I ran Windows filecopy tests using the standard NAS testbed to the EA6500 with our new USB standard drive (Startech USB 3.0 eSATA to SATA Hard Drive Docking Station (SATDOCKU3SEF) containing a WD Velociraptor WD3000HLFS 300 GB drive) formatted in FAT32 and NTFS. The results are summarized in Table 3, along with other draft AC routers and the current N-based leader, NETGEAR’s WNDR4700 CENTRIA.
Table 4: Router filecopy performance comparison – MB/s
Results show that the EA6500’s storage performance is similar to the other Broadcom-based AC routers with the exception of FAT32 writes, which are about half of what we normally measure. But Broadcom’s design can’t come anywhere near the CENTRIA’s, which is powered by an Applied Micro APM82181 CPU.
Wireless Performance – Draft 802.11ac
Cisco sent along a Linksys WUMC710 Wireless-AC Universal Media Connector for testing the 6500’s draft 11ac performance. By opting to provide a dedicated bridge device instead of adding a bridge mode to the EA6500, you save $60 (off list price – $50 off most street price) if you want an all-Linksys draft 11ac setup.
Cisco Linksys WUMC710 Wireless-AC Universal Media Connector
Cisco is currently providing more of a nudge in this direction by knocking $30 off the cost of its bundle of the EA6500 and WUMC710. They’re even throwing in a $50 Amex gift card (via mail-in rebate) if you buy direct from them before 11/3/2012.
The WUMC710 had V1.0.00 firmware installed and was tested with the EA6500 set to channel 36 using our standard wireless test process. As is our standard practice, testing was done with WPA2/AES wireless security engaged. The EA6500 channel width was set to its default 80 MHz, which enables draft 11ac operation.
I ran throughput vs. location plots, including the NETGEAR R6300, Buffalo WZR-D1800H and ASUS RT-AC66U. The downlink plot below shows the 6500 failing to outperform the top-performing NETGEAR with a best case Location A throughput of 146 Mbps vs. 158 Mbps. As signal levels drop in Locations C and D, the EA6500 performs more like the Buffalo and NETGEAR routers and the ASUS takes the lead. The ASUS remains the only product to connect in our weakest signal Location F (with another copy of it set to bridge mode).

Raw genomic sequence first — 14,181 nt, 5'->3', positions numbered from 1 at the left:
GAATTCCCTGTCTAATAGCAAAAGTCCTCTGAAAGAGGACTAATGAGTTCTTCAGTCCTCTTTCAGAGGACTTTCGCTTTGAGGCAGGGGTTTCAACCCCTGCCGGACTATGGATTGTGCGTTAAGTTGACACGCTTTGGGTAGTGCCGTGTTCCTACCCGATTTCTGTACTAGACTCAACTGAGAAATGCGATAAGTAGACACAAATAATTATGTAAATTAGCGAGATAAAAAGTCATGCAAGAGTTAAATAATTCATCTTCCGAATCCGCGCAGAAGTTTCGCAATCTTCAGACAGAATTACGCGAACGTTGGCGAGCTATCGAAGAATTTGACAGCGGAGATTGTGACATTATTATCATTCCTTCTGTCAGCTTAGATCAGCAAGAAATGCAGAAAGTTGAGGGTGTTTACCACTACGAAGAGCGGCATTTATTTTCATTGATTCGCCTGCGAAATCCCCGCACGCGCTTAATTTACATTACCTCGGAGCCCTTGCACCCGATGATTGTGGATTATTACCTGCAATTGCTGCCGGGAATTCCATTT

Draft 802.11ac throughput vs. location comparison – downlink
The uplink plot shows a slightly different story, with the EA6500 beating the ASUS with 382 Mbps vs.361. When signal levels drop, the Linksys ranks in second place in Locations C and D, but again fails to connect in Location F.
Draft 802.11ac throughput vs. location comparison – uplink
Wireless Performance – more
Here’s the IxChariot plot for downlink, showing relatively stable throughput.
Draft 802.11ac throughput IxChariot plot – Linksys EA6500 – downlink
The uplink plot is very different. With a strong signal in Location A, the router shifts to a higher throughput level two times, peaking at around 600 Mbps (!) for a short time around 45 seconds into the run. It then falls back to bounce around the 300 Mbps line for awhile and then begin its upward climb again. I reran the test a few times and found a similar pattern each time.
Draft 802.11ac throughput IxChariot plot – Linksys EA6500 – uplink
I have seen other draft 11ac and N routers take awhile to shift up to their maximum throughput at the start of a test run. But I haven’t seen the multiple shift, fallback and repeat pattern before.
Maximum 11ac Throughput
I ran our multi-pair test to see how throughput scales as more test scripts are run simultaneously. The plot below shows the EA6500 behaving more like the ASUS, with (just) over 400 Mbps of total throughput with one pair and total throughput peaking at four pairs. The EA6500 even beats the ASUS with a peak total throughput of 548 Mbps vs. 527.
Draft 11ac throughput vs. traffic pairs
Our testing so far shows that the EA6500 has high routing throughput with plenty of simultaneous connections. But its storage filecopy performance doesn’t set any records, especially if you write to it with a FAT32 formatted drive attached.
Since we don’t test with a standard AC client, it’s tough to say that one product is really better than another. But it seems like the ASUS RT-AC66U still holds the crown for best overall draft 11ac performance, especially as signal levels drop. With a strong signal, however, the EA6500 holds its own against not only the ASUS, but the Buffalo and NETGEAR AC routers too.
Part 2 of the review has the rest of the wireless test results so that you can decide if the EA6500 is the draft 11ac router for you.